The following day, the band retreated to the basement to record most of the rest of the album, “Let it Be,” “The Long and Winding Road,” and “Two of Us.” Two songs on the album have nothing to do with the sequence of the Get Back/Let it Be project. “Across the Universe” dates back to February, 1968 where a very different mix of the song was released on a special compilation of English artists performing for the benefit of wild life preservation. “I Me Mine” was the last song the Beatles minus John would ever record in January, 1970 as they were putting the final touches on what would become the single version of “Let it Be.”

Somehow, the goings on of all these efforts were flying below the radar of all the eyes cast upon the Beatles. In early 1969, the rock music scene was exploding on both sides of the Atlantic. Beatles’ fans attention was riveted to the The Beatles or the“White” album and Yellow Submarine. The meteoric career of Cream, Eric Clapton’s band, had been riding high, but almost simultaneous with the release of Yellow Submarine came their final release, Goodbye Cream, with just three studio tracks, one of which was co-written by George Harrison who played on the track as Mysterioso.

The Beatles were getting attention. John Lennon and Yoko Ono were staging bizarre stage events centered on an anti-war message. Plastic Ono Band became the vessel for Lennon’s solo recorded efforts first with “Give Peace a Chance” and then “Cold Turkey.” George Harrison had numerous projects in the works including finding talent for Apple Records for which he would serve as producer, Jackie Lomax, Billy Preston, and Doris Troy.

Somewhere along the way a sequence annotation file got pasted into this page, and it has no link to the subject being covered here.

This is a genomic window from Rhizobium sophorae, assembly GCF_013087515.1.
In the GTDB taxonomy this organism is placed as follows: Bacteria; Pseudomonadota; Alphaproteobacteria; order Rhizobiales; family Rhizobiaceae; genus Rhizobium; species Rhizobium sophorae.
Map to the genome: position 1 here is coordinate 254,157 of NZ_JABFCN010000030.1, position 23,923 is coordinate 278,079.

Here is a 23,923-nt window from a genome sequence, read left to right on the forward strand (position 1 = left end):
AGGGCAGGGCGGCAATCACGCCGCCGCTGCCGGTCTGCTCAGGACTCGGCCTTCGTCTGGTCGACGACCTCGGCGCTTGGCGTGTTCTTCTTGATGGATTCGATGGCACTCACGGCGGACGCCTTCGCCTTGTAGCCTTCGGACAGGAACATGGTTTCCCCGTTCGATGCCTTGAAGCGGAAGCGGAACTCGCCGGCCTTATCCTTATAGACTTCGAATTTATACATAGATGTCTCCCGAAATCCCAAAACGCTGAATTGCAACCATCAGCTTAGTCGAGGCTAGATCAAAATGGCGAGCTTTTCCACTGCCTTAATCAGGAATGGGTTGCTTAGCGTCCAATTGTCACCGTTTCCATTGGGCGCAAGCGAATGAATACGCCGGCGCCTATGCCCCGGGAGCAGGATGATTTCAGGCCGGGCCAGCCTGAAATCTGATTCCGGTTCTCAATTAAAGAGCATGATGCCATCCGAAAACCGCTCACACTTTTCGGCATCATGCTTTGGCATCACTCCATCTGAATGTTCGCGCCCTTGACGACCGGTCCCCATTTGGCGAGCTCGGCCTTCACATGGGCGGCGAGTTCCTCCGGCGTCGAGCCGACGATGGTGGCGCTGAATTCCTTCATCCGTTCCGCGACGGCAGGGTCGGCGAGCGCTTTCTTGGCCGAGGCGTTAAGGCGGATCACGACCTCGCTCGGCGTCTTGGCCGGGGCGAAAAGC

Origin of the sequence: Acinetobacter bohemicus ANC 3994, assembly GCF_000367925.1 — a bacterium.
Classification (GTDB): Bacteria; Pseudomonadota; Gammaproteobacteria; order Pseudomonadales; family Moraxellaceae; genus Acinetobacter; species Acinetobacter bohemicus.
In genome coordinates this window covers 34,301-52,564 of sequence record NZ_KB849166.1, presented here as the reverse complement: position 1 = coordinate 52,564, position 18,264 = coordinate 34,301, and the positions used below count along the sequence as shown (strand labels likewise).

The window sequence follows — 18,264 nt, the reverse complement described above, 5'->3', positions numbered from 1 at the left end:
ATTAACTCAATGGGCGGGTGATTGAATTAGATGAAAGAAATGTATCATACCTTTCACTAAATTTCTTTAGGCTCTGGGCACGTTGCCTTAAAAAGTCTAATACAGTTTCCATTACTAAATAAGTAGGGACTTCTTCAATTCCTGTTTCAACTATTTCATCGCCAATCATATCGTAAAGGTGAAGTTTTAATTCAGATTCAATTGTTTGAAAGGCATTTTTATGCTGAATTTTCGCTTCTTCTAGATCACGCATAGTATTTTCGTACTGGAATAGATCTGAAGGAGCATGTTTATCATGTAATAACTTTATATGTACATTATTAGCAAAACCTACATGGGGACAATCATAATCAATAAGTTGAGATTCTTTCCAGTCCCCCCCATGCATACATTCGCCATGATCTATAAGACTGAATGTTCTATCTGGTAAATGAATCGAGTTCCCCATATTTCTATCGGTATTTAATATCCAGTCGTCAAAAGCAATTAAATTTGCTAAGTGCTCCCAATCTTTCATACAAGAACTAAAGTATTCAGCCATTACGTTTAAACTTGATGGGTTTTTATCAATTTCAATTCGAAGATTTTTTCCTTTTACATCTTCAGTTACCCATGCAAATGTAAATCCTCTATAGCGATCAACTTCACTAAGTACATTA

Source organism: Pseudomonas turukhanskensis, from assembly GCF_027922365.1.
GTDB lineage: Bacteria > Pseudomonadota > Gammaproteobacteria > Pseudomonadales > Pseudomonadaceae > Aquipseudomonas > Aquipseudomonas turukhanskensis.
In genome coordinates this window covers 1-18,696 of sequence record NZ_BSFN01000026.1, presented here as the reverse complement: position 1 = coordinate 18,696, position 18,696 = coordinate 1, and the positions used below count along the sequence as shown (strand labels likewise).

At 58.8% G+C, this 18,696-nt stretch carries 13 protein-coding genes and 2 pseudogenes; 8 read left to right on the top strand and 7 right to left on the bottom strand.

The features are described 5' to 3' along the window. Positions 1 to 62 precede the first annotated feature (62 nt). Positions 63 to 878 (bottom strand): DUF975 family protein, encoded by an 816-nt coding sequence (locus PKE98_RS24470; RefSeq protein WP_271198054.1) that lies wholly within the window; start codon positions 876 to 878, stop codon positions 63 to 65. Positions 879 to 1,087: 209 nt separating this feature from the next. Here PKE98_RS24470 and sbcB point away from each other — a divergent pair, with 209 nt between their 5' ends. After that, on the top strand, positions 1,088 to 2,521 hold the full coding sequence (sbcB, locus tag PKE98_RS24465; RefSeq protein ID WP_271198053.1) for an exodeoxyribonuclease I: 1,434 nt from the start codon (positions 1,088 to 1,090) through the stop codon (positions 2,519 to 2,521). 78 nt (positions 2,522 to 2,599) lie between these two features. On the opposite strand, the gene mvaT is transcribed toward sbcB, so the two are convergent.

While clues were abundant in the “White” album and all kinds of things were pointing toward the world’s most famous act falling apart, none of that was apparent to the fans or the entertainment media who perhaps as a matter of faith simply could not comprehend the dissolution of the Beatles. Their individual exploits were more seen as their maturation, branching out, giving their faithful fans even more material to appreciate.

While the “White” album has plenty of great music as part of the Beatles’ legacy, what can be appreciated in hindsight is that each song clearly was the project of its composer, not an ensemble production. John, Paul, and George were acting more like solo artists using the rest of the band as mere studio performers. It also marked the first time high caliber artists were participating in the recording sessions with Eric Clapton contributing to “While My Guitar Gently Weeps” and Nicky Hopkins adding the piano for the single, “Revolution.” Billy Preston’s involvement with Let it Be seemed to be taking that progression one step forward.

After the completion of recording on January 31, 1969, the Beatles were cranky, tired, and at each others’ throats. Paul was at odds with the business direction of the band but also enjoying the joys of his romance and marriage to Linda Eastman. Even producer, George Martin, whose roll was much less defined through the Let it Be project and had delegated some of the production duties to Chris Thomas during the “White” album was growing impatient with the Beatles.